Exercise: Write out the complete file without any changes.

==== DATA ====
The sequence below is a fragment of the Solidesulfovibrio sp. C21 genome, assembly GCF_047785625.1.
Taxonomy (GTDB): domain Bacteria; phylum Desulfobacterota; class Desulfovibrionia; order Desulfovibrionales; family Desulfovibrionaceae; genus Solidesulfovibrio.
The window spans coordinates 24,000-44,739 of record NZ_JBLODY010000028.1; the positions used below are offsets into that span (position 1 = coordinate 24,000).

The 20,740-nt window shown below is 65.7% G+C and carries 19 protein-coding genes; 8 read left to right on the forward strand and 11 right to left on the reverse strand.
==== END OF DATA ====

The sequence below is a fragment of the Solidesulfovibrio sp. C21 genome, assembly GCF_047785625.1.
Taxonomy (GTDB): domain Bacteria; phylum Desulfobacterota; class Desulfovibrionia; order Desulfovibrionales; family Desulfovibrionaceae; genus Solidesulfovibrio.
The window spans coordinates 24,000-44,739 of record NZ_JBLODY010000028.1; the positions used below are offsets into that span (position 1 = coordinate 24,000).

The 20,740-nt window shown below is 65.7% G+C and carries 19 protein-coding genes; 8 read left to right on the forward strand and 11 right to left on the reverse strand.